Foss, Kirsten and Nicolai Foss. 2000. "Economic Organization in a Process Perspective: an Explorative Discussion." In Jackie Krafft, ed. The Process of Competition. Aldershot: Edward Elgar.
Foss, Kirsten and Nicolai Foss. 2002. "Coase vs Hayek: Economic Organization in the Knowledge Economy." International Journal of the Economics of Business 9: 9-36.
Foss, Kirsten, Nicolai J. Foss, and Peter G. Klein. 2007. "Original and Derived Judgment: An Entrepreneurial Theory of Economic Organization." Organization Studies 28, no. 12 (June 2007): 1893-1912.
Foss, Kirsten, Nicolai J. Foss, Peter G. Klein, and Sandra K. Klein. 2002. "Heterogeneous Capital, Entrepreneurship, and Economic Organization." Journal des Economistes et des Etudes Humaines 12, no. 1: 79-96.
Foss, Kirsten, Nicolai J. Foss, Peter G. Klein, and Sandra K. Klein. 2007. "The Entrepreneurial Organization of Heterogeneous Capital." Journal of Management Studies 44, no. 7: 1165Ė86.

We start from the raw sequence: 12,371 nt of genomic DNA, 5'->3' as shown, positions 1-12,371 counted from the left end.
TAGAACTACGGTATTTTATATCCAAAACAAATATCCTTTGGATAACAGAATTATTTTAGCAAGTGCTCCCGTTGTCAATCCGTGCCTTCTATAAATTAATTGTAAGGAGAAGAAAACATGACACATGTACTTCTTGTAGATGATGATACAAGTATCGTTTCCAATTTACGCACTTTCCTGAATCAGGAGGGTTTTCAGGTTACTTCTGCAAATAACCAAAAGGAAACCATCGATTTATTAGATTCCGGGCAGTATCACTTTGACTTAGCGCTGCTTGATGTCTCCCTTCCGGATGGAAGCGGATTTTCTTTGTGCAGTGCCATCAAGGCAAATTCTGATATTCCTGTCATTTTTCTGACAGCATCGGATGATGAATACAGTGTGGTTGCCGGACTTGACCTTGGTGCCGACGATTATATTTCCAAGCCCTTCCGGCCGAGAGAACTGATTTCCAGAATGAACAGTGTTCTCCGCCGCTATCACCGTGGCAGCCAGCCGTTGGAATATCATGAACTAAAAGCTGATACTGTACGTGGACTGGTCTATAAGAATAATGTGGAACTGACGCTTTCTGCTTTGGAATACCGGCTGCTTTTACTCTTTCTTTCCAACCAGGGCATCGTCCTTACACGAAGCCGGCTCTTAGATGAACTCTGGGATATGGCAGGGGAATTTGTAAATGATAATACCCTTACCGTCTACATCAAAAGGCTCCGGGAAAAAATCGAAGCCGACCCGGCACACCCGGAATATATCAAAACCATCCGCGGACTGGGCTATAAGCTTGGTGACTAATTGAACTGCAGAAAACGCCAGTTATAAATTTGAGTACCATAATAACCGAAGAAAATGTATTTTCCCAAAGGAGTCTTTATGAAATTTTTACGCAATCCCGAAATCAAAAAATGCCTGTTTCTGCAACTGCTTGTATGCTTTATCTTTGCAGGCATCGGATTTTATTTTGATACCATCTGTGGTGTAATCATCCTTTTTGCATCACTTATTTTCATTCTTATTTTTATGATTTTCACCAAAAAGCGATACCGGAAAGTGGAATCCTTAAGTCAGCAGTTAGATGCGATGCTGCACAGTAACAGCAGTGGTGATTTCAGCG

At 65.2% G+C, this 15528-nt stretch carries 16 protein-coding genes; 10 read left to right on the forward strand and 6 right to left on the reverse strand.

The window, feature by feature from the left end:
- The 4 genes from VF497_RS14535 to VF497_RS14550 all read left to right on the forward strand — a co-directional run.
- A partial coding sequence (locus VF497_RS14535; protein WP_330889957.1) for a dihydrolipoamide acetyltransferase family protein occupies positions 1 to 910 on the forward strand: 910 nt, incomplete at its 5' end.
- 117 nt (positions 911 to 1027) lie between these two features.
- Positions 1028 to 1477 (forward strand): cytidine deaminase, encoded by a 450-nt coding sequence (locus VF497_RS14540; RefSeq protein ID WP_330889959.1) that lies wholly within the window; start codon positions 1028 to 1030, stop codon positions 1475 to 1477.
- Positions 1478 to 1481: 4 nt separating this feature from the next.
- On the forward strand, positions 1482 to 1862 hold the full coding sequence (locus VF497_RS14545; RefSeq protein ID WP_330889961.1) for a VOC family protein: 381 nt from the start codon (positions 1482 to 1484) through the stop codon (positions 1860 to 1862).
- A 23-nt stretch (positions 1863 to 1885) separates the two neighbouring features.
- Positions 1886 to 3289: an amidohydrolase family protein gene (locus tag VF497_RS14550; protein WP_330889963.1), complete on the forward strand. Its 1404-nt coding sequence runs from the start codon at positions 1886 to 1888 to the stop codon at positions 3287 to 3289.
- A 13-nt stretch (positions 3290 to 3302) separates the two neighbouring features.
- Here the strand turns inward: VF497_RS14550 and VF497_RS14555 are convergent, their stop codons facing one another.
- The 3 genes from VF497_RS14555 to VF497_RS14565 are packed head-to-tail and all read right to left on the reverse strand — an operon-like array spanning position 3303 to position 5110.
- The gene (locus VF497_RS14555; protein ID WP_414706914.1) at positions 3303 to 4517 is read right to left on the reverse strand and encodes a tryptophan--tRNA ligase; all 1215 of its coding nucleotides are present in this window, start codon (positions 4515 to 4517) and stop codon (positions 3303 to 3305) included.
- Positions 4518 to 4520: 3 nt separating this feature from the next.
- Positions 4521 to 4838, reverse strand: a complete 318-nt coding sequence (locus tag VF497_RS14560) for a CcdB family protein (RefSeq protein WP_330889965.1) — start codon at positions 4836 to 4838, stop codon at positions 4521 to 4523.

Foss, Nicolai J. 1993. "More on Knight and the Theory of the Firm." Managerial and Decision Economics 14: 269-76.
Foss, Nicolai J. 1999. "The Use of Knowledge in Firms." Journal of Institutional and Theoretical Economics 155: 458-86.
Foss, Nicolai and Jens FrÝslev Christensen. 2001. "A Market Process Approach to Corporate Coherence." Managerial and Decision Economics 22: 213-26.
Foss, Nicolai J., and Peter G. Klein. 2005. "Entrepreneurship and the Economic Theory of the Firm: Any Gains from Trade?" In Rajshree Agarwal, Sharon A. Alvarez, and Olav Sorenson, eds., Handbook of Entrepreneurship: Disciplinary Perspectives. Norwell, Mass: Kluwer.
Foss, Nicolai J., and Ibuki Ishikawa. 2006. "Towards a Dynamic Resource-based View." To appear (in a slightly revised version) in Organization Studies.